ACRES OF IRISH newsprint cover the current debate over the tone of voice often heard coursing through Twitter and Facebook. I believe the discussions would about the nature of online engagement would improve if viewed through the lens of sociolinguistics.
Local politician Tom Hayes plans to co-ordinate a consultation document that solicits opinion about whether places like Facebook and Twitter should be monitored and even constrained by Irish law. Barristers who have reviewed the issue point to existing statutes on libel, defamation and harassment. If someone feels hard done by the tone of online discourse they can use the law to get their day in court.
But I believe another dimension of this debate deserves careful scrutiny in an academic context. Some of the language I read on the public Twitter timeline cannot be streamed onto whiteboards in Irish schools because it is crude or racist or sexist. And yet it passes for friendly banter among mates. Moreover, it is also pasted onto public Facebook walls and into the cut and thrust of spirited debates on Twitter. Sometimes the invective and downright hostile comments can reduce a reader to tears. I've seen that while the promulgator just shrugs and wanders off to another conversation.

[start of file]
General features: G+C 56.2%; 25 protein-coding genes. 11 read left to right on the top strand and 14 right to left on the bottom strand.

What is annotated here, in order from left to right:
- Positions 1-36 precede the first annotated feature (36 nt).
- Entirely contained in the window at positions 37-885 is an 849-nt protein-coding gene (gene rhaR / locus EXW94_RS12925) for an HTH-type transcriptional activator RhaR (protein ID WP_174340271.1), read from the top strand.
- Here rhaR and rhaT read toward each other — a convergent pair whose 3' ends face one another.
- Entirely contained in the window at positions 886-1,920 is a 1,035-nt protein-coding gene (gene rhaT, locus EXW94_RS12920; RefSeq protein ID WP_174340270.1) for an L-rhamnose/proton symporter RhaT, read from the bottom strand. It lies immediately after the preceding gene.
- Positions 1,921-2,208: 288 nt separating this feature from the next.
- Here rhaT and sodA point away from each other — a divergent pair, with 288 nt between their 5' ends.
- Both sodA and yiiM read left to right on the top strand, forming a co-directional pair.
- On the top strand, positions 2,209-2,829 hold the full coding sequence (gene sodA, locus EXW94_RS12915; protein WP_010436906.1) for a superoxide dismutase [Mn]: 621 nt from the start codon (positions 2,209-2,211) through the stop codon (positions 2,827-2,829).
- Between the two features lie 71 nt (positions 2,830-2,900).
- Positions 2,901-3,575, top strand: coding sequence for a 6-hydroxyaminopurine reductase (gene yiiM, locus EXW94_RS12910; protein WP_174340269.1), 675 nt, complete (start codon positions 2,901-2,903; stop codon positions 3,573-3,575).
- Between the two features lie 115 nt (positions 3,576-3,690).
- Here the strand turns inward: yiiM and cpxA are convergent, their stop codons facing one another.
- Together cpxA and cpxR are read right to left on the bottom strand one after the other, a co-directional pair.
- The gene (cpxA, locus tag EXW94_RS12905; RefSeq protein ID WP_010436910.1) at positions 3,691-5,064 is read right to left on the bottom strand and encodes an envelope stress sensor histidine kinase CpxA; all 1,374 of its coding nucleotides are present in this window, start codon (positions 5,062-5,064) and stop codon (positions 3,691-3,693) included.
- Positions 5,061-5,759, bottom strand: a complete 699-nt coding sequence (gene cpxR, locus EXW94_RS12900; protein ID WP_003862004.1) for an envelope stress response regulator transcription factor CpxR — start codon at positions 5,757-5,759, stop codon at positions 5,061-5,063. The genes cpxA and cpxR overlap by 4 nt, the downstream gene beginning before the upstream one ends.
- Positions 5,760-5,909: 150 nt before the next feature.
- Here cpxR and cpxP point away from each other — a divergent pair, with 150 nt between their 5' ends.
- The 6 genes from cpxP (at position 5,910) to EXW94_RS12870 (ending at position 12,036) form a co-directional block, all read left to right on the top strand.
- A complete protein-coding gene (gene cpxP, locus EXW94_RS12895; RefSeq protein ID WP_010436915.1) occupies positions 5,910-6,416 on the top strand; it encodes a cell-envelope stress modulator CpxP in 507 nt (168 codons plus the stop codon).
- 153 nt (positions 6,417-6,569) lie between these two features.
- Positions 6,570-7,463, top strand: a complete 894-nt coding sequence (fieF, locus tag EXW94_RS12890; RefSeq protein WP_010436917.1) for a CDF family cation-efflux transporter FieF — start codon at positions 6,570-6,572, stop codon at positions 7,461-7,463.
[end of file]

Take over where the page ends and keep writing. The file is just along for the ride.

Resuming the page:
There are clear sociolinguistic reasons why this kind of online demeanour deserves the illumination of academic discussion. And that is what we are doing this semester as part of a critical and contextual analysis of online social media.
[Bernie Goldbach has actively run online discussion fora since 1992 and he lectures at the Limerick Institute of Technology in http://www.lit.ie/Courses/LC517 ]